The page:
Miniature roses, which refers to the size of the blossom rather than the size of the plant, come in a variety of colors. Most of the time they’re in 4 inch pots.

Standards are flowers which have been trained to have a trunk-like sturdy stem and then a burst of flowers at the top. The trunks can range from a foot high to four or five feet high. Roses, hibiscus, bougainvillea are just a few of the flowers you can find in the standard form.

Azaleas are available in late winter, spring and early summer and come in white and pinks. The bushes have glossy dark green leaves and are loaded with blossoms. Azaleas also come as a standard, but these can be a bit pricy.

Chrysanthemums are available at nurseries only in the fall, but you can find them in grocery stores nearly year round.

Okay so now you're really into the weddings on a shoestring budget mode but now that you’ve got all these pots what do you do with them?

The first thing is to cover the ugly containers or to repot. You can buy cheap baskets. You can repot in decorative pots. You can buy cheap terracotta pots and spray paint them in gold or white and then stick the nursery pots inside. You can buy gift bags (the kind without the handles) and place the nursery pots inside and then tie a ribbon around the stems of the plant.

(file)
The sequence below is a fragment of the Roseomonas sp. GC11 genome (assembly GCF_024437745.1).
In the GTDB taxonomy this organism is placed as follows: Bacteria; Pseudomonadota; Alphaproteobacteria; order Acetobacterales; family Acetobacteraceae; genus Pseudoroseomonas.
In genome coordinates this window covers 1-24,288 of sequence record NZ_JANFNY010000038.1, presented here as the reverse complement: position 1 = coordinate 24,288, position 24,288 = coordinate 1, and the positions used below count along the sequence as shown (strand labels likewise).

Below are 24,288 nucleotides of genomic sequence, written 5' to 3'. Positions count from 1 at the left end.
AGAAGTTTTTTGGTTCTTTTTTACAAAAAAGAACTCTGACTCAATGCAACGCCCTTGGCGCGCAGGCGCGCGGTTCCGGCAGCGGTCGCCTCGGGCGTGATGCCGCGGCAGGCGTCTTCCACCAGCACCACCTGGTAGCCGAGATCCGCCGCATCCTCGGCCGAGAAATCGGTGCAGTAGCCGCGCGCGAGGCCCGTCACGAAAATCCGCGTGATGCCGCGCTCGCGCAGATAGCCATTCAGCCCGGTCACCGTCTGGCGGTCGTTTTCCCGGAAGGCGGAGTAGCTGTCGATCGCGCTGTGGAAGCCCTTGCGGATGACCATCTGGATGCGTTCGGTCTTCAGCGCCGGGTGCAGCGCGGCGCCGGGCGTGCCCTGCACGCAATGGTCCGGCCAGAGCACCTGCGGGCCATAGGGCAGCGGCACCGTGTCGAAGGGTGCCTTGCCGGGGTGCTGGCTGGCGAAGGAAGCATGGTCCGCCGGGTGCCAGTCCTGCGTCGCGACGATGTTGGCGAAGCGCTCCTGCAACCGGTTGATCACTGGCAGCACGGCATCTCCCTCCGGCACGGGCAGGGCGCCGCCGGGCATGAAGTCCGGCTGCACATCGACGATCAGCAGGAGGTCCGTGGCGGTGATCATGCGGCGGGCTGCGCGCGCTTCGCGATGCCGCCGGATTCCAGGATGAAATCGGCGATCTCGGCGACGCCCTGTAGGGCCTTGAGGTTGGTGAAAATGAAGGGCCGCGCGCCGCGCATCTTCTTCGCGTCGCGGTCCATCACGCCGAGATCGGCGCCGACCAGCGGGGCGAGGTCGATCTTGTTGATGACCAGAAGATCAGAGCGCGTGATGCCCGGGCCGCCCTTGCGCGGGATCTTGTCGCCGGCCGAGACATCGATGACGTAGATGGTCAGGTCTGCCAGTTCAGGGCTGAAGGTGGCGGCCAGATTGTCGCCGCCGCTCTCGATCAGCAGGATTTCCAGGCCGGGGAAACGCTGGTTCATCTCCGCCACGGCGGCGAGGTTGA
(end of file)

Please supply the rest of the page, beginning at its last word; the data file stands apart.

For smaller pots you can buy cloth napkins, place the pot in the middle of the napkin, and bring up the four corners, then tie. You can also do this with larger pots with fabric.

Take your decorated pots and line the aisle or the entry way to where you wedding ceremony is being held with gallon containers. Place pots on stairs. Put several pots on each table at the reception, at your cake table, or on food tables.

You can vary the height of your arrangement by placing one of the pots on an over turned empty pot and then surrounding it with contrasting flowers.

Rather than placing a flower arrangement on the alter, use a standard on either side of the alter table.

You can group several pots in a basket and then cover the pot brims with moss, available at a crafts store.

If you don’t want to take the pots home, let guests take them, or donate them to a retirement home or your church.

Weddings on a shoestring budget don't have to be cheap

Want to know more about weddings on a shoestring budget? Visit Your Beautiful Wedding and You didn't break the bank.

About The Authors
Brian Hill and Dee Power have written several nonfiction books including The Publishing Primer: A Blueprint for an Author's Success and The Making of a Bestseller: Success Stories From Authors and the Editors, Agents, and Booksellers Behind Them.